Colorado is the 28th safest state for road safety in 2015, according to Wallet Hub’s new Safest States to Live In study, as Caitlin Hendee reports for the Denver Business Journal. In addition to road safety, the study rates states and the District of Columbia in five safety categories, including financial, workplace, natural disasters, and home & community, Wallet Hub writes. In addition to safety, the study gave points to states for budget-friendliness.
For the road safety part of the study, — which gets a five weight, like all of the components except for home & community safety (which gets a 10 weight) — researchers looked at the number of DUIs per 100,000 residents, based on the number of arrests, and gave that a full weight within its category. The study also examined two other aspects of road safety, to which it gave double rates each: the number of fatalities per 100 million miles of travel and the pedestrian fatality rate per 100,000 residents. Wallet Hub notes that the pedestrian death rate includes pedacyclists.
The five states with the fewest fatalities per 100 million vehicle miles of travel, according to Wallet Hub, are Massachusetts (coming in at No. 2), Minnesota (ranking third), New Jersey (fourth), and Washington (fifth), with the No. 1 spot going to the District of Columbia, which of course is not a state. At the other end of the Wallet Hub list, those states with the most fatalities per 100 million vehicle miles of travel are number 47, South Dakota; number 48, South Carolina; number 49, Mississippi; number 50, West Virginia; and, worst on the list, Montana.
In the four other sections of the study, Colorado is ranked 11th in financial safety, eighth in workplace safety, 37th in natural disasters, and 32nd in home & community safety. It is ranked 25th overall.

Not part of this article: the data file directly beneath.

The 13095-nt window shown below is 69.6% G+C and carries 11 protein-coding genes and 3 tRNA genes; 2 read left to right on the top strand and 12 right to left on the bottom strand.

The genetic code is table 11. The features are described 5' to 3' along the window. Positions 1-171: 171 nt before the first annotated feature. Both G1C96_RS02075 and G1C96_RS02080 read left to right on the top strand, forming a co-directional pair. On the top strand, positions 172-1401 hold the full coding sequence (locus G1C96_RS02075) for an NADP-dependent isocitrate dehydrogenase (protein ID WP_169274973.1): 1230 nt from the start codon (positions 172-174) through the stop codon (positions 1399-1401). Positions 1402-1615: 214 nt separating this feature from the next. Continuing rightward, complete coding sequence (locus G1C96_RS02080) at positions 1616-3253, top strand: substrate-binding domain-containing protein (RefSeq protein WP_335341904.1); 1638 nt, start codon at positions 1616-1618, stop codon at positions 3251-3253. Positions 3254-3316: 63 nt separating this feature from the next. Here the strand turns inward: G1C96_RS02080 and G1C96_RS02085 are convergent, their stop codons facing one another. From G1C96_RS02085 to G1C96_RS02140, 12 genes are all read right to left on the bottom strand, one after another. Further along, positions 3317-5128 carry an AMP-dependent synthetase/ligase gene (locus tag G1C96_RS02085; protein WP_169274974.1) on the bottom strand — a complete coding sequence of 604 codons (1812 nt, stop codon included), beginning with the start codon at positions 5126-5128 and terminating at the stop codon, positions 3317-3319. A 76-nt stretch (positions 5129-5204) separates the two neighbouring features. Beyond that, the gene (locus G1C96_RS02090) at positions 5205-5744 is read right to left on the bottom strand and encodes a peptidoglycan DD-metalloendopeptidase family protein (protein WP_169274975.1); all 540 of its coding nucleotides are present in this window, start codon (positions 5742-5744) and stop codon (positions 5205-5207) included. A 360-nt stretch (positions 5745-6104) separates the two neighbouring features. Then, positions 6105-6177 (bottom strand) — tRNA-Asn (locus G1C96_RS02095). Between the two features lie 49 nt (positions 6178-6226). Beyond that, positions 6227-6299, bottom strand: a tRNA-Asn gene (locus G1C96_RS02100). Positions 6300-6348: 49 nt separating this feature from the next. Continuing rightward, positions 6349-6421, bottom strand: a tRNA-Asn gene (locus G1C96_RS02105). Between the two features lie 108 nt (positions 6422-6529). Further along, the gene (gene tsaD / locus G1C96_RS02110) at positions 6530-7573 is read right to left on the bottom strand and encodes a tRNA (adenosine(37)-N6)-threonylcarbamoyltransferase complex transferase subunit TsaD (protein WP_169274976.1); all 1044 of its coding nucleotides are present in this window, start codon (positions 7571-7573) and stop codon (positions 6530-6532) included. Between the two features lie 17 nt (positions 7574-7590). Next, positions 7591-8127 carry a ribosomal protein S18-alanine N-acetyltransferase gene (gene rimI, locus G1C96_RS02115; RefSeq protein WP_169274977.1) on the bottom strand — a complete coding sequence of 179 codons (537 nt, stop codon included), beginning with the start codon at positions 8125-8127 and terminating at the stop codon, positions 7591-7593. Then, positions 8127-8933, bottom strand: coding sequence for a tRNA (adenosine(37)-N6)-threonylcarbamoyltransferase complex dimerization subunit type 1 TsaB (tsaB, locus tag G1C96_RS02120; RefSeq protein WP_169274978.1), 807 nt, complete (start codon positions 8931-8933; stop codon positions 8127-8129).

Wallet Hub put the report together to help people figure out where to relocate, as relocating is never easy, it writes. It based its findings on 20 key metrics that analyzed each state and the District of Columbia according to various safety standards, and considered such aspects as the rates of crime and car accidents, as well as data that relates to employer insurance coverage, weather disasters, and more, WalletHub writes. The data Wallet Hub used came from the U.S. Census Bureau, the U.S. Bureau of Labor Statistics, the Federal Bureau of Investigation, the National Highway Traffic Safety Administration, the National Climatic Data Center, the Centers for Disease Control and Prevention, Verisk Analytics, stopbullying.gov, the Henry J. Kaiser Family Foundation, the U.S. Department of Health & Human Services, the Crime Victims Center, and CoreLogic.
In February 2012, Evolution Finance launched Wallet Hub (which is based in Washington, D.C.) as a “one-stop destination for all the tools and information consumers and small business owners need to make better financial decisions and save money.” As this blog wrote a year ago, Wallet Hub’s study of the best and worst states for teen drivers in 2014 ranked Colorado near the bottom, at 47, in the category of teen drivers with “Under the Influence” traffic violations.